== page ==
Wednesday, November 28, 2007

Yeah, I could be tuning into that big CNN/Youtube Republican Presidential Debate if only to see Ron Paul mop the floor with the competition, but rather'n edjamacate myself I figure why not do a mid-week post instead! At least that'll be a whole lot more kulturally significant'n any sorta political hubbub that might be happening from now until...2100, or whenever the radiation dies down.
c/o THE VELVET UNDERGROUND, NEW YORK, N.Y. exhibition catalog

Gotta say that the introduction of that cheap (albeit free, can't complain about that) Cee-Dee player into my otherwise humdrum life has been a big boon to my, er, listening habits, or at least my listening habits with regards to those burned CD-Rs that play iffily if at all on my other spinners! And when it comes to late-night pre-snuggle in musical jamz, none other than my long-ineffective copy of Les Rallizes Denudes' 67-69 STUDIO ET LIVE (or as it says on my black-CD-R copy, 67 ET LIVE) is there to help guide me into slumberland and hopefully many a pleasing rockism-infused dream. What a disque that one is...the Denudes during their natal moments not only taking a whole load of the early (and most feral) Velvet Underground at their best but tossing in hefty hunks of non-b.s. San Francisco (Big Brother and the Holding Company, Blue Cheer, and perhaps groups like the Oxford Circle, Mystery Trend and Final Solution even if Les Rallizes Denudes didn't know who they were!) as well as the "group sounds" that were big in Japan into the stew resulting in a platter that, had it only gotten around back in those dangerous times, might have rivalled Le Stelle di Mario Schifano for the closest anybody got to aping the VU on vinyl while John Cale was more or less veering the band towards some pretty beyond pale-y soundspew! There should be a heavily-packed Denudes raving heading your way more sooner than later (or as soon as the orders in question are processed and delivered), and I only hope that my poor li'l heart can STAND the sonic bombardment my ears will be inundated with once a variety of packages are opened, spun and digested. A great way to celebrate the holiday season!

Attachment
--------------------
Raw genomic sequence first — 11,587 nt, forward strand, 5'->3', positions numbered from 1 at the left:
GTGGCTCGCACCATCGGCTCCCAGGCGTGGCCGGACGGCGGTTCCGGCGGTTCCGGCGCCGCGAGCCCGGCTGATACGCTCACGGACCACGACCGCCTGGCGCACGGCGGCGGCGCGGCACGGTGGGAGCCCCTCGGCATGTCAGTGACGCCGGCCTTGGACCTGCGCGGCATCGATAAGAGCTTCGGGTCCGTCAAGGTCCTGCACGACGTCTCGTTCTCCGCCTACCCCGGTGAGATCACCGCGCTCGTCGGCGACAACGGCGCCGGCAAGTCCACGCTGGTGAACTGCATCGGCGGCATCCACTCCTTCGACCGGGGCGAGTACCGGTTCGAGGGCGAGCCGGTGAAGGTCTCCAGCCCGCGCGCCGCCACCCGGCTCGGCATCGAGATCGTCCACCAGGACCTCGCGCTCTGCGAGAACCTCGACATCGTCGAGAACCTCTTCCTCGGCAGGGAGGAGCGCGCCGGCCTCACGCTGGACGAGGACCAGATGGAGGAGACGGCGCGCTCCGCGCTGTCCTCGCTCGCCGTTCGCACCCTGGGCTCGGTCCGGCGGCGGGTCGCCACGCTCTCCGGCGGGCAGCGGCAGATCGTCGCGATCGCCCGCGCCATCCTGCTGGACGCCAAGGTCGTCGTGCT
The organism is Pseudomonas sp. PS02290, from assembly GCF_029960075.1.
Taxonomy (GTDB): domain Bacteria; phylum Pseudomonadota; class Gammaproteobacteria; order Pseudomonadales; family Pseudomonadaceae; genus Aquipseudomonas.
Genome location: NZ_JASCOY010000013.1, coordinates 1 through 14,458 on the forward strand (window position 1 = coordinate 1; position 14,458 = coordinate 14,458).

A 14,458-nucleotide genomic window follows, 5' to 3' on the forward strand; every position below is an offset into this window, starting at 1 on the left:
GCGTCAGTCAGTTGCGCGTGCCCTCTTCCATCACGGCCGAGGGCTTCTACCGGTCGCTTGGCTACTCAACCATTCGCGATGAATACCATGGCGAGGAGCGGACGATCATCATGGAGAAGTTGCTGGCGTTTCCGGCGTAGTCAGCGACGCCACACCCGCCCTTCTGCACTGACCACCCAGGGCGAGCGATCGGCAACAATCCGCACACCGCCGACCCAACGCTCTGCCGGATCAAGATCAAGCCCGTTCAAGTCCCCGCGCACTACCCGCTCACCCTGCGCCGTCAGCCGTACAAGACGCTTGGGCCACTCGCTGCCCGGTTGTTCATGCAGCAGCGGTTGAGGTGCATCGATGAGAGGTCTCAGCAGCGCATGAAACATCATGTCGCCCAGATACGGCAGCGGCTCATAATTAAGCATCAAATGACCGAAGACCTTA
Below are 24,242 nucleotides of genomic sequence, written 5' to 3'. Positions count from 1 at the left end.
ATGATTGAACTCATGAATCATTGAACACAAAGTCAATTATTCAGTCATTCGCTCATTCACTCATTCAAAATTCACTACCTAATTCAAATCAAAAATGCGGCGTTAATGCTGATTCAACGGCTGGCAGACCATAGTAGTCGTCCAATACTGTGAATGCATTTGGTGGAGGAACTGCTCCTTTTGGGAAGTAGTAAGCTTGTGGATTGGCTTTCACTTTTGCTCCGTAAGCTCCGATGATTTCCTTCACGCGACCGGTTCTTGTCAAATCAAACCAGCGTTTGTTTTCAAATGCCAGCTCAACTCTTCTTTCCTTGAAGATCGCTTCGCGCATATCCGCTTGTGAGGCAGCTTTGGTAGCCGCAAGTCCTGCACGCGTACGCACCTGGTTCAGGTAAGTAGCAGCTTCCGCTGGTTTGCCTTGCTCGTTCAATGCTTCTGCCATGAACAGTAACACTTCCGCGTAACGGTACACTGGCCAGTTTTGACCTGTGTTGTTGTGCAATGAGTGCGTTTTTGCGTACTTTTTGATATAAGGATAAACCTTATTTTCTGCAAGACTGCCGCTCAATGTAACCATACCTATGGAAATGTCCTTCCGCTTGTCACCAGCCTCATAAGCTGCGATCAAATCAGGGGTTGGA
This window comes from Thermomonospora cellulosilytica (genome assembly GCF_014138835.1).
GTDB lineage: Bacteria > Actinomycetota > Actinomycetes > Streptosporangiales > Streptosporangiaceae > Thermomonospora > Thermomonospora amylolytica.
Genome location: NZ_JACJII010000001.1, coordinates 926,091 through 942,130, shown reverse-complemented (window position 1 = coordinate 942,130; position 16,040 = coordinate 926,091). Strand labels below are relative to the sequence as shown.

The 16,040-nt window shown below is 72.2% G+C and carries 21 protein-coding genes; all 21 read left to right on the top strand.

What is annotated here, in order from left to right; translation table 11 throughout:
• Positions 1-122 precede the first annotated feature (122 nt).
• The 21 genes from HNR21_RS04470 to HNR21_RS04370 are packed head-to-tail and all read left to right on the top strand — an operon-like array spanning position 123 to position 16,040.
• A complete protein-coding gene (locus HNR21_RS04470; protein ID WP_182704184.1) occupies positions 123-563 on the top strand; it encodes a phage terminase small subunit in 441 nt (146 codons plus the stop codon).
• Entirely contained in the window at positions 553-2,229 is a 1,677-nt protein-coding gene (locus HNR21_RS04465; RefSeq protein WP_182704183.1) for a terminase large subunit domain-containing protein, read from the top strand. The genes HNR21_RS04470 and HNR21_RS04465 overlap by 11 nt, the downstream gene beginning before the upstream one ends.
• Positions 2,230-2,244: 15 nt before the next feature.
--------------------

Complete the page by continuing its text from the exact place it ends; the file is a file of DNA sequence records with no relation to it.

I also gotta tell ya that my repeated pre-bedtime playing of 67 ET LIVE is only heightened by this new "catalog" that I got of an exhibition honoring the fortieth anniversary of the release of THE VELVET UNDERGROUND AND NICO. Its filled with all sorts of then-contempo items that certainly will warm the cockles of any Velvetoid's heart, and true it's overpriced like most of these catalogs are and the inclusion of some "modern" items tends to ruin the aura a bit, but maybe if you squint your eyes and play some Velvets (or even some solid Velvets-inspired musings the likes of Les Rallizes Denudes or whatever valid group of choice you may have at hand) all of that great energetic power that the Velvets played and spawned for a good decade after their demise will make you realize that there certainly was a lot more to these guys than some wimpass alternative "amerindie" group that took all of the Velvet sizzle but none of the raw steak would lead you to believe.